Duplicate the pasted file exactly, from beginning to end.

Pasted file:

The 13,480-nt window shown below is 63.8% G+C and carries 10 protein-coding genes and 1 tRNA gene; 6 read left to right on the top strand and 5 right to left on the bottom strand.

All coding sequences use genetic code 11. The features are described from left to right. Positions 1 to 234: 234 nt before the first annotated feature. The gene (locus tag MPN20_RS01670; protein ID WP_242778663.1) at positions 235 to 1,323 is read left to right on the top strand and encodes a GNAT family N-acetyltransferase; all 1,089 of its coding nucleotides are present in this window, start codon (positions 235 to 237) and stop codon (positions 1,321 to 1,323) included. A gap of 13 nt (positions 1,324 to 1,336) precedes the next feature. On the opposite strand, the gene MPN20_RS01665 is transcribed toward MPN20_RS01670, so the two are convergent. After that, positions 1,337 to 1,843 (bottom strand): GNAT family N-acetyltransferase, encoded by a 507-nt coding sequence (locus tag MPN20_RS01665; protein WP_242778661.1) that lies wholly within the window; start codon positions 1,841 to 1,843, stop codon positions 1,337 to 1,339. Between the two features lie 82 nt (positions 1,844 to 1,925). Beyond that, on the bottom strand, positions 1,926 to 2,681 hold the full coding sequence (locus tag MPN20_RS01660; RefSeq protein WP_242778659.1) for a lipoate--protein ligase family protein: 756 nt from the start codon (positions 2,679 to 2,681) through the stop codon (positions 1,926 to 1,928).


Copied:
The 13,480-nt window shown below is 63.8% G+C and carries 10 protein-coding genes and 1 tRNA gene; 6 read left to right on the top strand and 5 right to left on the bottom strand.

All coding sequences use genetic code 11. The features are described from left to right. Positions 1 to 234: 234 nt before the first annotated feature. The gene (locus tag MPN20_RS01670; protein ID WP_242778663.1) at positions 235 to 1,323 is read left to right on the top strand and encodes a GNAT family N-acetyltransferase; all 1,089 of its coding nucleotides are present in this window, start codon (positions 235 to 237) and stop codon (positions 1,321 to 1,323) included. A gap of 13 nt (positions 1,324 to 1,336) precedes the next feature. On the opposite strand, the gene MPN20_RS01665 is transcribed toward MPN20_RS01670, so the two are convergent. After that, positions 1,337 to 1,843 (bottom strand): GNAT family N-acetyltransferase, encoded by a 507-nt coding sequence (locus tag MPN20_RS01665; protein WP_242778661.1) that lies wholly within the window; start codon positions 1,841 to 1,843, stop codon positions 1,337 to 1,339. Between the two features lie 82 nt (positions 1,844 to 1,925). Beyond that, on the bottom strand, positions 1,926 to 2,681 hold the full coding sequence (locus tag MPN20_RS01660; RefSeq protein WP_242778659.1) for a lipoate--protein ligase family protein: 756 nt from the start codon (positions 2,679 to 2,681) through the stop codon (positions 1,926 to 1,928).